March 19th, 2009
You’ve got to hand it to the CyClone Dairy people. They’ve decided that rather than hide the fact that they use milk from cloned animals and their offspring, they’ll brag about it instead and hope that people assume that their positive attitude comes from a product that‚ been proven “safe.” Unfortunately, the reality is quite the opposite of the website’s cheerful photos and catchy slogans.
The data on the safety of cloned products for human consumption is limited, while ethical concerns and negative animal health effects are extensive. However, the Food and Drug Administration, in keeping with their bad track record of approving questionable technologies with few questions asked, announced little over a year ago that they believed meat and milk from cloned animals safe to eat. The agency managed to ignore the litany of problems that have yet to be solved with the entire cloning process. They also ignored over 30,000 comments opposing their stance on cloning. Read the full article…
Behind the World Water Forum‚ public posture as a trade expo and an educational exchange among water advocates lies a labyrinth of political intrigue and corporate cronyism. Corporate interests that make up the World Water Council are in constant contact with the World Bank and other financial institutions; each Forum pretends to be a quasi-United Nations event, to the extent of issuing a Ministerial Statement at the Forum‚ close promoting global policy approaches to water and sanitation.
President of the UN General Assembly, requested to be given an opportunity to publicly address the World Water Forum, but received no response from the Forum‚ organizers.
This year, Miguel Descoto Brockman, President of the UN General Assembly, requested to be given an opportunity to publicly address the World Water Forum, but received no response from the Forum‚ organizers. Concerning Descoto‚ effective exclusion, Maude Barlow, his Senior Advisor on Water, said, “The Forum portrays itself as a UN event. But the President of the UN General Assembly was denied the opportunity to speak. We could hardly have a more clear message about the Forum‚ priorities.” Read the full article…
Before coming to the World Water Forum, we knew that it was an elite event, both hosted and attended by corporate interests , while welcoming under its umbrella a wide range of laudable and effective public-sector and development organizations. But by the second day of the forum, the exclusivity and elitism that marks the event, the panel discussions, and the massive trade expo that accompanies the forum is truly shocking.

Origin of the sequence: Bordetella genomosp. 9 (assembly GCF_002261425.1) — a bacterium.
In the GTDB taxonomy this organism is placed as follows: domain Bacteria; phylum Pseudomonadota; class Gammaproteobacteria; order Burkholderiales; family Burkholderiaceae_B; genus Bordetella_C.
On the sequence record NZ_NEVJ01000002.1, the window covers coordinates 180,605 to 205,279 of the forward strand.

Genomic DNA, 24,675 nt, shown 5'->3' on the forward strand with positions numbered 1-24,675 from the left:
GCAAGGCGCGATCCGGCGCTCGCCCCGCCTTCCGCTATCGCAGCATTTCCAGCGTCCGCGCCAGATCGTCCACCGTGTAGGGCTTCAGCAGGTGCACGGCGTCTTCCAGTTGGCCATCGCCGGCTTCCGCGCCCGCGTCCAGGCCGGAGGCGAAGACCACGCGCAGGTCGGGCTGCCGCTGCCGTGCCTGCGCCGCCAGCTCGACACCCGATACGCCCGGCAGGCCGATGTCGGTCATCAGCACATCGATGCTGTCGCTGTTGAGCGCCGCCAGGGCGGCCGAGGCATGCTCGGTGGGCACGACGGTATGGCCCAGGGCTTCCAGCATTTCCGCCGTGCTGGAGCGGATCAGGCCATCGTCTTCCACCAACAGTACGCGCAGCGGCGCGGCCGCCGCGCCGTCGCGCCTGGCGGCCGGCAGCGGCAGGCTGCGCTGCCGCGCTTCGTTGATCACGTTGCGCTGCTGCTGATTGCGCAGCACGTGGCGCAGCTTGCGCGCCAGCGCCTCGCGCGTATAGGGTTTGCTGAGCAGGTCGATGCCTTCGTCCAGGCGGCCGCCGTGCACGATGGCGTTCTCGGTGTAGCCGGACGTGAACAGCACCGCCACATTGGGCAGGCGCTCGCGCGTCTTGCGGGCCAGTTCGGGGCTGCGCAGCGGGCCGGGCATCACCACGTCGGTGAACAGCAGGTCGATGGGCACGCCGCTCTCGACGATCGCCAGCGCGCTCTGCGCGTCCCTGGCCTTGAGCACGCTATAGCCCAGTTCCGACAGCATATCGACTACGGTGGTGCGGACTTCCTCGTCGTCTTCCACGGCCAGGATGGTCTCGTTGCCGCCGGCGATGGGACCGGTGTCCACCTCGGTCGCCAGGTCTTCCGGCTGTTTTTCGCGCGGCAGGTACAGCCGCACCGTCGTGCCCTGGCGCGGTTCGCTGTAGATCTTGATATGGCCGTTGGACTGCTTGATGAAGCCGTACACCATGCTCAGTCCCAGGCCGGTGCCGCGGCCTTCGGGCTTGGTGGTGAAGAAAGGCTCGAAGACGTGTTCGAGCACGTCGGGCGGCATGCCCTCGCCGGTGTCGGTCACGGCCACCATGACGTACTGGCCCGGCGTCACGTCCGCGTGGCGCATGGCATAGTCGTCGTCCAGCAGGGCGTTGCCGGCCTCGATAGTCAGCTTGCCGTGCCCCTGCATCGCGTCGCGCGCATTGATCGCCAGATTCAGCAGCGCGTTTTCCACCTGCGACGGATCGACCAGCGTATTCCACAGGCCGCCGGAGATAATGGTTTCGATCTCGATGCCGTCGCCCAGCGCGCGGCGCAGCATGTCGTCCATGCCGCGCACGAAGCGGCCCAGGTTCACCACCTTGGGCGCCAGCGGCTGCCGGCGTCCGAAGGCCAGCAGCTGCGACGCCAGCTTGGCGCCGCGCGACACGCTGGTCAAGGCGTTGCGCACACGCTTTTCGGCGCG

From the entrance price (about $129 US per day) to the overwhelming security presence both outside and in, the clearest message to come forth is the divide between those who make decisions about water policy and those who live (and, in most of the world, die) with those decisions. Read the full article…
March 18th, 2009
Now into its third day, the World Water Forum has an incredible police presence, and the security is downright oppressive. So much so that there are special VIP entrances and areas , including the restrooms. Yet despite the painstaking attention afforded to security, the forum is lax on certain other logistical details. Last night, one of the buildings that housed panel discussions and workshops did not have water for flushing the toilets or washing hands‚Äîa sad but fitting metaphor for the inefficiencies of privatized water systems that the World Water Forum promotes.
“Security intervenes if we try to ask questions at panels…”
Indeed, it is security, not access to water, that reigns as the top concern here. Forum attendees must have their access badges scanned at multiple security checkpoints. Our whereabouts are tracked throughout the forum, following which building we are in and what workshops we are going to. Security intervenes if we try to ask questions at panels or ask to present information that is contrary to what is being promoted. Even the bathrooms have security. What, do you suppose, are they so afraid of? Read the full article…
As the World Water Forum opened on March 16th in Istanbul Turkey, 300
Turkish activists gathered near the forum’s entrance were faced with an
overwhelming force of 2000-3000 police. The peaceful protest quickly
escalated as police charged the crowd, firing water cannons, tear gas,
and rubber bullets and lunging into the crowd with fists and
…police charged the crowd, firing water cannons, tear gas, and rubber bullets and lunging into the crowd with fists and truncheons.
The World Water Forum is a triennial gathering
which, according to it’s website, is “an open, all-inclusive,
multi-stakeholder process” where governments, NGOs, businesses and
others “create links, debate and attempts to find solutions to achieve
water security.” The World Water Council, the forum’s main organizer,